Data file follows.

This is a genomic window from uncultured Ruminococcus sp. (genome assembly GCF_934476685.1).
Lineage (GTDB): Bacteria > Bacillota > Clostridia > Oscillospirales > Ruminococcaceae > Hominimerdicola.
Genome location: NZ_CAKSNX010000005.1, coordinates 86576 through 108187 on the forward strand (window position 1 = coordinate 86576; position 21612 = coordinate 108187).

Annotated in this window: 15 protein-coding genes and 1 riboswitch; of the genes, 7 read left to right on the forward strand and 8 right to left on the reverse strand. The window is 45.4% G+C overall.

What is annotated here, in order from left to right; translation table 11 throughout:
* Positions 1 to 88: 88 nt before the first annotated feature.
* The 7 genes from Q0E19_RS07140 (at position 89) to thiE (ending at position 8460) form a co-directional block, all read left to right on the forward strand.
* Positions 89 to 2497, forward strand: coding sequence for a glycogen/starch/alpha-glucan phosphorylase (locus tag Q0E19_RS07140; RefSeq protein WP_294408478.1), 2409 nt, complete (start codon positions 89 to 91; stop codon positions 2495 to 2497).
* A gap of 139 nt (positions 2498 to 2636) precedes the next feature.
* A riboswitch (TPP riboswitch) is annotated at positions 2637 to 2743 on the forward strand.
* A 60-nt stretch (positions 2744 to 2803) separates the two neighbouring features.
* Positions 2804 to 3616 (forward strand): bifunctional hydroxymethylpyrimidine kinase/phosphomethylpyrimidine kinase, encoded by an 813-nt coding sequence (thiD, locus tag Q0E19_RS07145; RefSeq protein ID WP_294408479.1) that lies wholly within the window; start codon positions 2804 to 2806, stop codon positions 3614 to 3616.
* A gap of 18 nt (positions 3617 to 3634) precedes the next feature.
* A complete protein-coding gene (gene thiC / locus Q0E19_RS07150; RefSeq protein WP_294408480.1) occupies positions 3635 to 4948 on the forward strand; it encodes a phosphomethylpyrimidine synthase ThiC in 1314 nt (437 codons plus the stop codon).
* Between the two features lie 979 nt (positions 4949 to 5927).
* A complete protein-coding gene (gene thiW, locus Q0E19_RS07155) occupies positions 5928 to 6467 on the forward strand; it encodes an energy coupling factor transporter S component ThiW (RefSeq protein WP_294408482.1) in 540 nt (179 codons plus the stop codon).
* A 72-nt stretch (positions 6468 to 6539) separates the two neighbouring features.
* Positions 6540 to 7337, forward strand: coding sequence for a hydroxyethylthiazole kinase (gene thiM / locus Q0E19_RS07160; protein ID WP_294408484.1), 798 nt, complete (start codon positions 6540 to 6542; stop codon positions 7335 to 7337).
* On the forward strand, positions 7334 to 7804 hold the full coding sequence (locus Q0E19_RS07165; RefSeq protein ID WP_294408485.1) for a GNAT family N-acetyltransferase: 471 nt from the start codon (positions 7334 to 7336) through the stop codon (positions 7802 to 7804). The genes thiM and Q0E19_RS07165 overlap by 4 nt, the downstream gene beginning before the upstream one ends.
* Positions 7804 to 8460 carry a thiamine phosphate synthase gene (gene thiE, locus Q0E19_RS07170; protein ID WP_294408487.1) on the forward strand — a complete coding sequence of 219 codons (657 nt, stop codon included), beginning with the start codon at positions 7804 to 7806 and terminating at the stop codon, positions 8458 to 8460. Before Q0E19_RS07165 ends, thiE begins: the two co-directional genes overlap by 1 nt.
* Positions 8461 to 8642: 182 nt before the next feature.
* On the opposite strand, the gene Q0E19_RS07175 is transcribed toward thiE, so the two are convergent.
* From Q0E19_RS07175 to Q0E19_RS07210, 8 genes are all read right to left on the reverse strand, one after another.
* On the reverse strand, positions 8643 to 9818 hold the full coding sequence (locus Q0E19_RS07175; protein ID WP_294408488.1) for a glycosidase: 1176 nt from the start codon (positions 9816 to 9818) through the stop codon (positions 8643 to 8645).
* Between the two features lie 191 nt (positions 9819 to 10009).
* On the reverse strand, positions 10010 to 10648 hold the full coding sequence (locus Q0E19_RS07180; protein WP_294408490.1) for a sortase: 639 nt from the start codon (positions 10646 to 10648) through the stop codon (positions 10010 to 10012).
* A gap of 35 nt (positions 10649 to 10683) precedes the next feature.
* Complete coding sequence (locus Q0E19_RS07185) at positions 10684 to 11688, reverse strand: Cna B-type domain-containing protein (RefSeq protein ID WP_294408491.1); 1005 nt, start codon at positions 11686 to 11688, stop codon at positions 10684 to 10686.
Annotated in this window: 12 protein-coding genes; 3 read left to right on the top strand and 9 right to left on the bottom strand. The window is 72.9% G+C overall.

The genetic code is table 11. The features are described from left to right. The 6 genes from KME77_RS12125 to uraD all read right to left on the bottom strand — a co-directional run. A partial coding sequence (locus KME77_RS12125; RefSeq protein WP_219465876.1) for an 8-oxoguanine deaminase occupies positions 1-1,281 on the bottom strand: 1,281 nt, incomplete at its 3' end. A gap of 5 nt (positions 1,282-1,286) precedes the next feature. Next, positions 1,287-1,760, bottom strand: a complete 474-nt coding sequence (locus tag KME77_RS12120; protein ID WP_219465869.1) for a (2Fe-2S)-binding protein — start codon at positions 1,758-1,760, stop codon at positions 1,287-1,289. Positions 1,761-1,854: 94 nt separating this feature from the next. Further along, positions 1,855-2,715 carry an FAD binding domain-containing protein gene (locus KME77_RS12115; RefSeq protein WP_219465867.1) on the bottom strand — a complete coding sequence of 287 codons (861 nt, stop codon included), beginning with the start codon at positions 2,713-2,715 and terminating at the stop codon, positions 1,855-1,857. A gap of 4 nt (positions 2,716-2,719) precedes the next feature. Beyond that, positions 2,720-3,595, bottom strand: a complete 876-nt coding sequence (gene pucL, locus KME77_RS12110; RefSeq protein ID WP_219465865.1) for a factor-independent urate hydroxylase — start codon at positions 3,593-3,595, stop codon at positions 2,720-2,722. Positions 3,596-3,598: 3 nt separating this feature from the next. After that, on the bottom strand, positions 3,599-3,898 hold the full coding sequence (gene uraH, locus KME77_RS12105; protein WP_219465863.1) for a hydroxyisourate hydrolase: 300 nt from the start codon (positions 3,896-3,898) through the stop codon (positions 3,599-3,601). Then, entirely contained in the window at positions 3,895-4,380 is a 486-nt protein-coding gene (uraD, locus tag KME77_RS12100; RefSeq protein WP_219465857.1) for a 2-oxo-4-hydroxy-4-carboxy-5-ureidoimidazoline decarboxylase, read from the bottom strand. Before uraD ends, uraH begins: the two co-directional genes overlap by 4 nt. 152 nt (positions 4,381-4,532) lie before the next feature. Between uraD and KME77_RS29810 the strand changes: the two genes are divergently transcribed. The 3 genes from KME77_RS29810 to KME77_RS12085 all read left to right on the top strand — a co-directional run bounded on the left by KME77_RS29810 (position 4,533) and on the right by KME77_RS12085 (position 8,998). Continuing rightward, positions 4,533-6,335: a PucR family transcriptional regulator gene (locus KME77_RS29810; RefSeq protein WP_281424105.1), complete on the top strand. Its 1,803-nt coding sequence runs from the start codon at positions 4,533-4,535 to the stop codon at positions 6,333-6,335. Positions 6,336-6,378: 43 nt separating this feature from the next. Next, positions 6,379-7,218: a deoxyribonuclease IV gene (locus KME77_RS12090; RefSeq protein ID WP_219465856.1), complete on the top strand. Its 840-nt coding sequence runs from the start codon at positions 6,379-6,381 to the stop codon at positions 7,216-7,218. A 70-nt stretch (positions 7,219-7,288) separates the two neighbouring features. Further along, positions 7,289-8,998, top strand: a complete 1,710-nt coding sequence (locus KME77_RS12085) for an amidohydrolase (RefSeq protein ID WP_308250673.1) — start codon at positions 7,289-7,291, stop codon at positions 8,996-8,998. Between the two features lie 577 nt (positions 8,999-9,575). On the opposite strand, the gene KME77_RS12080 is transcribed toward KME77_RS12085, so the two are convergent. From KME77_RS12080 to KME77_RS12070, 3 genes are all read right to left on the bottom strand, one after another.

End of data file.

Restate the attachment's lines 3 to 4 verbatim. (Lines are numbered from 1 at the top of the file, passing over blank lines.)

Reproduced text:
Genome location: NZ_CAKSNX010000005.1, coordinates 86576 through 108187 on the forward strand (window position 1 = coordinate 86576; position 21612 = coordinate 108187).

Annotated in this window: 15 protein-coding genes and 1 riboswitch; of the genes, 7 read left to right on the forward strand and 8 right to left on the reverse strand. The window is 45.4% G+C overall.